MarginaliaIohn Thurston a confessor of Christ.BEfore you haue heard of the takyng of one Iohn Thurston at Muchbentley in the house of one William Munt of the same towne: which sayd Iohn Thurston afterward, about the moneth of May, in the yeare aforesayd, dyed in Colchester Castle, a constant confessor of Iesus Christ.

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The story and death of George Eagles, otherwise termed Trudgeouer, a most paynefull trauailer in Christes Gospell, who for the same Gospell most cruelly was Martyred by the cruell Papistes. 
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George Eagles

Foxe's first account of George Eagles appeared in the Rerum on pp. 726-28. (This was the last narrative of a Marian martyr which would appear in the Rerum. Because of Foxe's having to complete the Latin martyrology in haste, the work concluded with a list of those executed from March 1556 until the end of Mary's reign).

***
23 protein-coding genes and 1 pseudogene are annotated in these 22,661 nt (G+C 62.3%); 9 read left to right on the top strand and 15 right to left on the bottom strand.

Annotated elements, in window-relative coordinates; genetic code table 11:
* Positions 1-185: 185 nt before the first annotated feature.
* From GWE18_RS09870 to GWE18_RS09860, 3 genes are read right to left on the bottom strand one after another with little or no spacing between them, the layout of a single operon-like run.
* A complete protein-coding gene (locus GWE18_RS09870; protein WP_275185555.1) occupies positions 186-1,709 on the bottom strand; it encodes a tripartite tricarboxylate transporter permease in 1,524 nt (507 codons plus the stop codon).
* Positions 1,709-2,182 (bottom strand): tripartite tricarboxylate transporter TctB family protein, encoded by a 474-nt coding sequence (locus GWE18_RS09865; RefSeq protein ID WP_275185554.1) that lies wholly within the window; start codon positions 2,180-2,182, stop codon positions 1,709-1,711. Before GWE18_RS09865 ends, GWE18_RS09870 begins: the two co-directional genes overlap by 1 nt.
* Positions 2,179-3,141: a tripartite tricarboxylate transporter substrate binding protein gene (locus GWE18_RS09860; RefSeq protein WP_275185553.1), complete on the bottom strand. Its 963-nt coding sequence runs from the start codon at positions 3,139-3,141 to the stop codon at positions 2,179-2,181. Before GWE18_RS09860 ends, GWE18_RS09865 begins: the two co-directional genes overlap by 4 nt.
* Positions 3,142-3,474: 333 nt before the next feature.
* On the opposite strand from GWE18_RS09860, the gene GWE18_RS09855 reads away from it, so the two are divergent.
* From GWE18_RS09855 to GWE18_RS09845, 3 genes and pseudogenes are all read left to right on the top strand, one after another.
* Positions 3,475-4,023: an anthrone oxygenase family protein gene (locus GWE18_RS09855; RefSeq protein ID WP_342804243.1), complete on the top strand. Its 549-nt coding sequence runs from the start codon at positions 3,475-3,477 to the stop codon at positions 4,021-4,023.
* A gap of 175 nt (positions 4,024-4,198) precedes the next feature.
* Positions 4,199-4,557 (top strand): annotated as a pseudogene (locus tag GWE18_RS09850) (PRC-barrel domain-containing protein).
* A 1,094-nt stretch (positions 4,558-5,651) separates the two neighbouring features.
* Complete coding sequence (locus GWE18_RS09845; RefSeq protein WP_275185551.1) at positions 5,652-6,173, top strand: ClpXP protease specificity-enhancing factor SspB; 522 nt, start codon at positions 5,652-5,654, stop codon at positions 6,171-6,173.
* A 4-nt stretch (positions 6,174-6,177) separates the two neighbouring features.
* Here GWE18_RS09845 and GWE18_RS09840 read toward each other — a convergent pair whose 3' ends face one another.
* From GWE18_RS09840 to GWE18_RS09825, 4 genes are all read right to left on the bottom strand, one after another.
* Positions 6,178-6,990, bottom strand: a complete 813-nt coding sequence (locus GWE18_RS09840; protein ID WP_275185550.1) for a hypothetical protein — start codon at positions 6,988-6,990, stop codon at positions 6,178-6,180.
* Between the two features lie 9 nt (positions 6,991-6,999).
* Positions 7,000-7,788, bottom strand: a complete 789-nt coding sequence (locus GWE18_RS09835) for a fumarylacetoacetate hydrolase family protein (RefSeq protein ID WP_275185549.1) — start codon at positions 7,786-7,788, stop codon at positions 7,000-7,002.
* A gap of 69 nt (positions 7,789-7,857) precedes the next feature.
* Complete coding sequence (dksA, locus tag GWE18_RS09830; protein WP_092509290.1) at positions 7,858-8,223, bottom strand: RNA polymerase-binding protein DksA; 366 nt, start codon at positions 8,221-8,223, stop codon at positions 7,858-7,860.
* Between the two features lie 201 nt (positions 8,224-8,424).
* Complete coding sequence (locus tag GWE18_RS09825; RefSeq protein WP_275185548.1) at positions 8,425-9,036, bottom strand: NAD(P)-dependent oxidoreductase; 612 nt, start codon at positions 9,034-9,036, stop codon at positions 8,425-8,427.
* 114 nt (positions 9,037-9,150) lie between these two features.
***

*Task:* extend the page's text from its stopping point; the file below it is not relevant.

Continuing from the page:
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The Rerum account of Eagles was faithfully translated in the 1563 edition. This account was based entirely on information from individual informants. More material from individual informants was added in the 1570 edition. These accounts were on two themes: more detailed and graphic accounts of the physical torments which Eagles had to endure (which demonstrated his constancy and stoicism) and equally detailed and graphic accounts of the divine punishments inflicted on those responsible for Eagles' death (demonstrating that he died a martyr and not a traitor). The account of Eagles was unchanged after the 1570 edition.